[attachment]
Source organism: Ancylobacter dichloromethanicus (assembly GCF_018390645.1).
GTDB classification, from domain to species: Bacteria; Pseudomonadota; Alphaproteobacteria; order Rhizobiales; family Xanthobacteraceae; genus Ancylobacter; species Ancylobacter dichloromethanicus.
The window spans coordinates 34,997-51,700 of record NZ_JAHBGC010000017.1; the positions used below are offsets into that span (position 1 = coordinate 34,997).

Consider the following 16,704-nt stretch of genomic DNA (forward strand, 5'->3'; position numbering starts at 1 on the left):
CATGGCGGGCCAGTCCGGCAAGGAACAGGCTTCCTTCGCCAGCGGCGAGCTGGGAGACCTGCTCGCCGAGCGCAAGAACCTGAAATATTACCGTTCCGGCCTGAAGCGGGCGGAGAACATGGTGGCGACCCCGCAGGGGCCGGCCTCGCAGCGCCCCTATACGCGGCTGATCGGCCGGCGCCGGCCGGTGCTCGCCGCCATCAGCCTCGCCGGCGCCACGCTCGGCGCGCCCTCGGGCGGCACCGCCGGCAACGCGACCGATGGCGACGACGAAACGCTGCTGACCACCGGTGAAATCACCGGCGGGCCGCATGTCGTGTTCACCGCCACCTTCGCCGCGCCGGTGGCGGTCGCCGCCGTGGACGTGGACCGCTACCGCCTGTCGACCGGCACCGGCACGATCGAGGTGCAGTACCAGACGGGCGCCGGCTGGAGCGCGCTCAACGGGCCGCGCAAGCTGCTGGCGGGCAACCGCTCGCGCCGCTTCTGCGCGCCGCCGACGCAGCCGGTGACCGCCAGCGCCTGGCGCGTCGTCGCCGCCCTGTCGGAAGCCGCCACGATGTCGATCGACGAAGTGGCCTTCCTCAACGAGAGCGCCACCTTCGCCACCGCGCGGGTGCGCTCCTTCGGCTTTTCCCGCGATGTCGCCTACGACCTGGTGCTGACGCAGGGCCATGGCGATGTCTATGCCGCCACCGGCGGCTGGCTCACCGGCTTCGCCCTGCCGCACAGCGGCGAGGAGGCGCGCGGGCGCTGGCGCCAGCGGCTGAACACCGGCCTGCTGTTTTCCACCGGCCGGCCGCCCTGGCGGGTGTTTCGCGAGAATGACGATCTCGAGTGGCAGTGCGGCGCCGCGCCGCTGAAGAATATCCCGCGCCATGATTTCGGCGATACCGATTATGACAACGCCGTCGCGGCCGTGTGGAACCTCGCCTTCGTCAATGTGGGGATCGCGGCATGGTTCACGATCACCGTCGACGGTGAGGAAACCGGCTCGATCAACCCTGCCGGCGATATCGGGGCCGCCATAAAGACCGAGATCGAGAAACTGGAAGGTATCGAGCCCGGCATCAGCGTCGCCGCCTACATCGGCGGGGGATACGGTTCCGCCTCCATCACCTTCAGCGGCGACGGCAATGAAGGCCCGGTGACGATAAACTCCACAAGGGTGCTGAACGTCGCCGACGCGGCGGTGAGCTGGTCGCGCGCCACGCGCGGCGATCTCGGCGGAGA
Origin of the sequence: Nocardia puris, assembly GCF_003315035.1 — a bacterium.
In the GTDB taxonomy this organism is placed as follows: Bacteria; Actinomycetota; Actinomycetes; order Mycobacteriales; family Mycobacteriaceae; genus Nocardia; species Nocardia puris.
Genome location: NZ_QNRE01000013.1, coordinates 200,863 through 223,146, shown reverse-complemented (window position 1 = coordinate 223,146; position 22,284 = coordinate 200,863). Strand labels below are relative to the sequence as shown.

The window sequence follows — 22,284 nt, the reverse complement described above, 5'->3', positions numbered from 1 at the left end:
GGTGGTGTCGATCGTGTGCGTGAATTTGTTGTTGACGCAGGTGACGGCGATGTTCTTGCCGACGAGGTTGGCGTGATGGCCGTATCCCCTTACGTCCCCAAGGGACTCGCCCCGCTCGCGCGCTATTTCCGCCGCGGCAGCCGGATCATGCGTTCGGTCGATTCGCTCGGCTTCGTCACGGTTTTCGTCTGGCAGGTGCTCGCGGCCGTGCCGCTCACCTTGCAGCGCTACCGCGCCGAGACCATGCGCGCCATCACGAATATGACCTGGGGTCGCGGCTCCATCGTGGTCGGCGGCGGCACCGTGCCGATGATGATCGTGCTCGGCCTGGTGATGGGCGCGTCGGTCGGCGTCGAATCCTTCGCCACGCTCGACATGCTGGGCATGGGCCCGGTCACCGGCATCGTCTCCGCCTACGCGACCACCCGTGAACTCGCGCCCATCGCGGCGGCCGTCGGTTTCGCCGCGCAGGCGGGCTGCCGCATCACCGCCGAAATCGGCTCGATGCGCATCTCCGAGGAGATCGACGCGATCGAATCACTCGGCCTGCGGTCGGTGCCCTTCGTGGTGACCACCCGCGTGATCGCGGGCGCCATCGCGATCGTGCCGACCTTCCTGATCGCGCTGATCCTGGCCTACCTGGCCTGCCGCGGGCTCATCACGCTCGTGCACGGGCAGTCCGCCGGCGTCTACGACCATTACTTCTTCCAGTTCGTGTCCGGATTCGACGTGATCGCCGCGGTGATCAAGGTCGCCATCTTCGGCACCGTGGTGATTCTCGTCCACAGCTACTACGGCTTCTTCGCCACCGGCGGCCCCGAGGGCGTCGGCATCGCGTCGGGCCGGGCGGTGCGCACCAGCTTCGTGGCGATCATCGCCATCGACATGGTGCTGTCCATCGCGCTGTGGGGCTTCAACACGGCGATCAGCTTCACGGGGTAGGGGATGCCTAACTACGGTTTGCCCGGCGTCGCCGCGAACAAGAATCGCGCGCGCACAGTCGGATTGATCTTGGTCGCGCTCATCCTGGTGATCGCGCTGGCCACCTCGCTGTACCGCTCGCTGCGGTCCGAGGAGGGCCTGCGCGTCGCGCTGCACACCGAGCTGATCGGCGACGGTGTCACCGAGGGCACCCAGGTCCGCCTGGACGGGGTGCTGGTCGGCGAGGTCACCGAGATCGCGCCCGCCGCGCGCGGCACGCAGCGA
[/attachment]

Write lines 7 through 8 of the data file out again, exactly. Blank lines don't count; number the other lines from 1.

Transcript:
In the GTDB taxonomy this organism is placed as follows: Bacteria; Actinomycetota; Actinomycetes; order Mycobacteriales; family Mycobacteriaceae; genus Nocardia; species Nocardia puris.
Genome location: NZ_QNRE01000013.1, coordinates 200,863 through 223,146, shown reverse-complemented (window position 1 = coordinate 223,146; position 22,284 = coordinate 200,863). Strand labels below are relative to the sequence as shown.